Steed: Yeah, that “What am I doing with my life?” phase. You’ve also talked about how when you were first starting your theatre career in Dublin, you didn’t have to pay full rent and had the rest subsidized by the government. I know one reason why [my partner] wanted to move back and settle down in Ireland was because of the social safety nets here. So, I’m just curious about how you feel like that [safety net] shaped you as an artist. And if you’ve ever thought about what it would have been like if you had stayed in the States.
Spillane-Hinks: Well, I think one of the big things is, and this is not true of everybody, but I feel like there’s been less of a drain physically and energetically on me at a lot of different times when I’ve [not had paid theatre work]. Also, there have been a lot of opportunities to teach in third level or to do other kinds of work that might not be exactly directing plays, but is very much adjacent and is very much, not only using the skills that I have, but still allowing me to grow.
There’s a headspace that you get when you don’t have that pressure to be working a really large job that’s not connected to the arts. On top of trying to do your artistic work and figure out where all that’s going. Again, as I said, I know that there are people who do end up needing to take on other [non-arts] work. I think as a director it’s a slightly easier position than for actors. Because, not that actors don’t have transferable skills, but sometimes people who might be hiring can more easily translate a director into other roles, than an actor. Also directing and teaching can be that thing that feels much more similar than acting to teaching. As you know, compared to how things can be in the States, people just take it for granted that the arts are a part of normal life here.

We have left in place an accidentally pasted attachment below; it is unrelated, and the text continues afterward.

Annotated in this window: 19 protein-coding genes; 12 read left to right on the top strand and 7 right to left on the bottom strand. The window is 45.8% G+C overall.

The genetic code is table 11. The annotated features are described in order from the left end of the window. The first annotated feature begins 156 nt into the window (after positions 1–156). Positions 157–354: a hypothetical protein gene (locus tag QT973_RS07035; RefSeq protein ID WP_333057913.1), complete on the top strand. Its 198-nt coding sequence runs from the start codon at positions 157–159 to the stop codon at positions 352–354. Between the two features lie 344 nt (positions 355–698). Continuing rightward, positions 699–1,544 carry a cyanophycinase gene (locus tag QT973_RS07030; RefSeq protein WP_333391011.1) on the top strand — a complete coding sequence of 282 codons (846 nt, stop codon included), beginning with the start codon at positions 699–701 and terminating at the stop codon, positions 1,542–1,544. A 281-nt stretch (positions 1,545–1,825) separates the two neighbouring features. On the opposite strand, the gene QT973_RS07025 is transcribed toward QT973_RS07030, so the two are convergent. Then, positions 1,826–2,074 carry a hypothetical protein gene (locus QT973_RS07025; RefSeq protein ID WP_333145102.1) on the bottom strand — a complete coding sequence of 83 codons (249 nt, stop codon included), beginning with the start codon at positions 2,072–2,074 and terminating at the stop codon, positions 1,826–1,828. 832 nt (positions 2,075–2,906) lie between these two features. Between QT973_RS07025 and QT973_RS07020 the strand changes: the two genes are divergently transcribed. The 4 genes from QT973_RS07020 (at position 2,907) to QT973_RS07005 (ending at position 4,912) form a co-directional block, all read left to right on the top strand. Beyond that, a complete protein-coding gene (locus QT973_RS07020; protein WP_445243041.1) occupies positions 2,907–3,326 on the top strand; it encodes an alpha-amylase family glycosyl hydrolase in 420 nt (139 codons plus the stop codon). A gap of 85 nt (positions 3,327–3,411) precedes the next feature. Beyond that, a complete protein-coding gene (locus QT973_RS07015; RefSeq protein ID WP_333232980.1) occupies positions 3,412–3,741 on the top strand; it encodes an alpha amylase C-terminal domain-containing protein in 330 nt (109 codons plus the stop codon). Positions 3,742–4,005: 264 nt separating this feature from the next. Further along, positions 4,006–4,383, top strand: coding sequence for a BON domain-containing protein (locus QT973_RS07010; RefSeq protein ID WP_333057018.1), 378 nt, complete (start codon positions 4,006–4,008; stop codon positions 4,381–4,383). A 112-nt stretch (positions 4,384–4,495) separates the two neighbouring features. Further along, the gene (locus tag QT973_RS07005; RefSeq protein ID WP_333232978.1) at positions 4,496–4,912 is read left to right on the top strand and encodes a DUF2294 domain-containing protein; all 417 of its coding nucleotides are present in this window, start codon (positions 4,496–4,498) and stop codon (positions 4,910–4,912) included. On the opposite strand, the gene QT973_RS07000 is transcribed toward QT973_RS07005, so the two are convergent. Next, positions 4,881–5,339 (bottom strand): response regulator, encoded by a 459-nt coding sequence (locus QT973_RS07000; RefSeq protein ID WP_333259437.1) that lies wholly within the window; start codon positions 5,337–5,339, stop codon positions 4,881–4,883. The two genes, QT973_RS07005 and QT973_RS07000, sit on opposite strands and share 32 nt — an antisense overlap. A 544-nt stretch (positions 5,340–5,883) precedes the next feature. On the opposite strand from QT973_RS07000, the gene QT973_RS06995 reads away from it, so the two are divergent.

Steed: I’m curious, jumping ahead to Covid, were working on something when Covid hit?
Spillane-Hinks: I was lucky because I have a number of friends who were in rehearsal for something that never got to open. I was going to be starting rehearsals, in about a month after [Covid shut down theatres], for a revival of a show that I had done already. It would have been nice because it was going to be a revival in the Gaiety Theatre which is a really lovely beautiful historical theatre, and it would have been a lovely step up for the show.
Steed: Which show was that?